Parents who’ve lost children – now I regrettably join your ranks. I never wanted to be here, but my heart cautioned me that one day – entirely too soon – I would be. And here I am.
I see you. I see you everyday. I see your bravery in getting up and going on – even when your world is in a million pieces. I am in a million pieces. Trying to put them together is like trying to put together a picture with grains of sand. The pieces keep slipping through my fingers. I see, grieving parent, see you grappling with regrets, guilt, sorrow, feelings of joy that you don’t think you should be having. I see the struggle. I see you.
I understand. I would say that I empathize, but I cannot fully. No one can because the grief is different for each of us. Some us never saw our children draw breath. Some us us spent minutes or hours before letting go. Some of us were lucky to have days and days. In the end, it was all too short. It was all never enough.
The grief and regrets and guilt are different for all of us, but the feelings are universal. We all wish for more time, for one more chance to say something, to kiss that sweet head, to hold that little hand.
We know that we could have done it better, somehow. It could’ve been more peaceful, less rushed, less scary. We could’ve said the right words maybe. We could’ve changed our minds, taken a different path.
I wish I could tell him how much we loved him one more time. I wish I could tell him how brave he was. I wish I could smell his head, stroke his hair. I have so many wishes, regrets.
But we all do. Every parent that’s lost a child, they have that list of things. It helps to say them out loud or to write them down. They lose their power to hurt us when we acknowledge them – stare them straight in the face. Remind them that we loved and cherished every moment.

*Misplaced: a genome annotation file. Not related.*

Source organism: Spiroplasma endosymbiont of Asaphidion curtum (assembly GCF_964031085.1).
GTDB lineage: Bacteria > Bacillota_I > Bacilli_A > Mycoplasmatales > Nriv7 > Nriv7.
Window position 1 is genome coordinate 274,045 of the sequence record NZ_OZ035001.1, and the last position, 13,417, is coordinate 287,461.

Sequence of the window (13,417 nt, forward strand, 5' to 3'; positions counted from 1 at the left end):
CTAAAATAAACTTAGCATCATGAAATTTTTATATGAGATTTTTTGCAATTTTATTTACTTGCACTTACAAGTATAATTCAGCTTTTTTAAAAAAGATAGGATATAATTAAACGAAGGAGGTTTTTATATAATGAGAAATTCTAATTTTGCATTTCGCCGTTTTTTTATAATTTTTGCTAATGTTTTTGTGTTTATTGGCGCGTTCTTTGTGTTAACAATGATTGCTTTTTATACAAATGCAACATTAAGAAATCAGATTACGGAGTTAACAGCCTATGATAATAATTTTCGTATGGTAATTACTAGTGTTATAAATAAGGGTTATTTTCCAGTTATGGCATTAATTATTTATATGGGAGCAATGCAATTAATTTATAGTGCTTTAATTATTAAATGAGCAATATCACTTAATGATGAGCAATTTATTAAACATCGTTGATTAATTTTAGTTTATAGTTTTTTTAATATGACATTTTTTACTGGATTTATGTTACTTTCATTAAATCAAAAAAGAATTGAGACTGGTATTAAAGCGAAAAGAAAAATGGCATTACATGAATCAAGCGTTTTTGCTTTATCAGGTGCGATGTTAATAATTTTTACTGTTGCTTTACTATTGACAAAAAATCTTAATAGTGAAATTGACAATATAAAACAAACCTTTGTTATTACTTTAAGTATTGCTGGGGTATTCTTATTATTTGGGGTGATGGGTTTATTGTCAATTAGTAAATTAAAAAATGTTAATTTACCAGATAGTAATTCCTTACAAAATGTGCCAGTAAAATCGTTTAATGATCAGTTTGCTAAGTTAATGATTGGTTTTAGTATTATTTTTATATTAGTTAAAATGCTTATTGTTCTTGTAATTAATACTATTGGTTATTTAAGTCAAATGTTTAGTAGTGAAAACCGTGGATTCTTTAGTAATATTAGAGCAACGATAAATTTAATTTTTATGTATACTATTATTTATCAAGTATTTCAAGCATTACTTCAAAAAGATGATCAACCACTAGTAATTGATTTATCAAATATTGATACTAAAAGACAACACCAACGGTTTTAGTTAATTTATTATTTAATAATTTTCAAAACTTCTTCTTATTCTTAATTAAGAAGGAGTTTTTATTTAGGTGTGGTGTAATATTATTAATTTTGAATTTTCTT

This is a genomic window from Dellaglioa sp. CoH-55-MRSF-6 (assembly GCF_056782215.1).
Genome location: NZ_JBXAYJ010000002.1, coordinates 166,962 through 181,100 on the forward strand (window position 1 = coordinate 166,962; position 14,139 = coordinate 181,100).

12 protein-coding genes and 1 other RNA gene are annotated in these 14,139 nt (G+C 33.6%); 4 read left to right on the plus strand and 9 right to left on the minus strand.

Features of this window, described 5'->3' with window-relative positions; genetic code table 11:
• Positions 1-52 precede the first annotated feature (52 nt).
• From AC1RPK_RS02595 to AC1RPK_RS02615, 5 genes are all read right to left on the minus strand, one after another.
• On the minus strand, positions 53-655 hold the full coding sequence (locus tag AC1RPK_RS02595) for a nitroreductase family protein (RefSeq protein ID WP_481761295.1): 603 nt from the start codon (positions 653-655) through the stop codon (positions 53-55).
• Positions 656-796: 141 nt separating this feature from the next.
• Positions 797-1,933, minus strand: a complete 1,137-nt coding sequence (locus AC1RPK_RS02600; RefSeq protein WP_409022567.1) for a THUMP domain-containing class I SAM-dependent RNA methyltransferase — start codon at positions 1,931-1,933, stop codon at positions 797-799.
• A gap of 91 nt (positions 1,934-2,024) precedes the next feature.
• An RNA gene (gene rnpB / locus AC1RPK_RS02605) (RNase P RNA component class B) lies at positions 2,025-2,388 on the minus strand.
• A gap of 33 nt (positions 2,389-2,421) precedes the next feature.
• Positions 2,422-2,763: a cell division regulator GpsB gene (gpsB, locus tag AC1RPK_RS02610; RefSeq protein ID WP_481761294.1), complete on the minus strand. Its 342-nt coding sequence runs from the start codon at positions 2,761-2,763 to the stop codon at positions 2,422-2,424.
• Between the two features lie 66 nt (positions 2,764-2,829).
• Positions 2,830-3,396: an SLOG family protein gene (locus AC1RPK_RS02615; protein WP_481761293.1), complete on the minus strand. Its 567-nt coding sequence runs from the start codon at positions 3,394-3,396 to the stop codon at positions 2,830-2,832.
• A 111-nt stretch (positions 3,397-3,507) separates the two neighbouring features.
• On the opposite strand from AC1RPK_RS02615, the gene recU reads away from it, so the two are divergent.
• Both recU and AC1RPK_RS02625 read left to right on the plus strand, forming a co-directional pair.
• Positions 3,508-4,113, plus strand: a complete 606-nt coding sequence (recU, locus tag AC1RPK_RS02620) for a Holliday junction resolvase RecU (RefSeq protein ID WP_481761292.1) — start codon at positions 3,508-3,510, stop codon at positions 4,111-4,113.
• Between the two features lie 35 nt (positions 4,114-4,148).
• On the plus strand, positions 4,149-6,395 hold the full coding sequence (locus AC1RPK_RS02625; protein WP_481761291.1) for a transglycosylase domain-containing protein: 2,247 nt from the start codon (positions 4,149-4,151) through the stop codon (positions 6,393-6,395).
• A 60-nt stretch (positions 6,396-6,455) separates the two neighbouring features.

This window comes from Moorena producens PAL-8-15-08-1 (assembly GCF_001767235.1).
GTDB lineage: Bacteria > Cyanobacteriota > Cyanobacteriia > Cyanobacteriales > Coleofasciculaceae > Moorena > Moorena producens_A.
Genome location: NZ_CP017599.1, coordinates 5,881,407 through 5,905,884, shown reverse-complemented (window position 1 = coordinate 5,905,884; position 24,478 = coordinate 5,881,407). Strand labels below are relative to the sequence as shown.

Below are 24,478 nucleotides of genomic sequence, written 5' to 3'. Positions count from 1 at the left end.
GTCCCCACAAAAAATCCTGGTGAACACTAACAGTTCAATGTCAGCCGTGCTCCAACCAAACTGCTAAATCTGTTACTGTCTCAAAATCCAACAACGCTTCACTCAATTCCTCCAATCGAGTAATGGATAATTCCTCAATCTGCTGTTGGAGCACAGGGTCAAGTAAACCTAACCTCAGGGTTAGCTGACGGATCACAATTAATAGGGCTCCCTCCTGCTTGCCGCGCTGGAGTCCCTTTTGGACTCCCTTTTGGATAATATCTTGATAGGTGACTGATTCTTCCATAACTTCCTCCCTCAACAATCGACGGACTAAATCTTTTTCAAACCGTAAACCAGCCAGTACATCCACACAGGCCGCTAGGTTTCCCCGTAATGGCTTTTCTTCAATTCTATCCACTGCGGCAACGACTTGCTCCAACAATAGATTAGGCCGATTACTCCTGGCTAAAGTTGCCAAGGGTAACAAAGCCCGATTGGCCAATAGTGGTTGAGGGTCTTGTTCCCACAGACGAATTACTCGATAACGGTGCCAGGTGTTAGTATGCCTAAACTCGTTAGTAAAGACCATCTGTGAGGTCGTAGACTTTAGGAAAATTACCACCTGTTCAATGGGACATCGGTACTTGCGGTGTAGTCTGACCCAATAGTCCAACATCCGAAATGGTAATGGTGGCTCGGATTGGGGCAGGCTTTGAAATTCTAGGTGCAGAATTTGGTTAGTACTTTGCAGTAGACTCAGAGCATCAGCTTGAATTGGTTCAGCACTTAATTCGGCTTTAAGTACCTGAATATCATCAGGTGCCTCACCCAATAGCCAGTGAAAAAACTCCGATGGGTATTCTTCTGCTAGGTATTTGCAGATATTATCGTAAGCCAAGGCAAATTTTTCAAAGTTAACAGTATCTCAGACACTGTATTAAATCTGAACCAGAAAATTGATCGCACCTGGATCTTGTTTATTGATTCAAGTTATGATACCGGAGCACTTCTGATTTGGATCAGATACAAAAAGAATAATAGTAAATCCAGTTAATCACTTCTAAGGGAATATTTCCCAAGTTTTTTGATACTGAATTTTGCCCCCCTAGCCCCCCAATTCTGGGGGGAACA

Because, in the end, it was how it was. Death is never pretty, never exactly how we would have it be because, ultimately, control is a total illusion. Death came for our children, and we were powerless to stop it. All those regrets, guilts, sorrows of words left unsaid, actions undone – they exist because, in the end, we were powerless. The tiny, false sense of control that we had was snatched away.
Here’s the thing. It’s all an illusion. None of us have control. Not a single one of us. Life slips through our fingers regardless of what we would have or do to stop it.
In the end – to live a full life – we must relinquish the need to control, the need to know. It isn’t ours to have. It never was. We are here for the ride – however long or short. Many of us would have rather died in our loved one’s place. Many die that should go on. It’s not ours to understand why. It’s part of the mystery of this universe.
James’s life seemed so terribly short, so tragically truncated. And then I think of time, real time – the universe’s time. In that time, we all have lives the same length as James did. Barely a blip on the cosmic radar. Less than the blink of an eye, and we are all gone. It is only our human nature that lends weight to our time here.
James’s time was perfect for him. He didn’t measure the quality of his life by its length. He just was. It is only us that are left without him that try to measure the quality in matters of hours, days, weeks. For him, 154 days was a lifetime. It’s hard to come to terms with the truth of the relativity of time. I am left here, mourning the loss of my beautiful baby boy, feeling tremendous emptiness. But James is not mourning. He’s gone, at peace. His tattered little body isn’t forced to fight anymore – fight for the simple things that we so freely have – air in our lungs, blood in our hearts.
It is only us that are filled with a giant void. How can a void fill? Yet it does. The space inside me is like a cavern. In it, I hear the echoes of my sweet baby’s voice, the echoes of the songs that I sang to him, the echo of the hospital monitors beeping. So many echoes falling into the well of time – filling my ears. Through them, I remember my baby, embrace the time he had with us, the things he gave us, the things he left when he went away.
We love you, baby boy.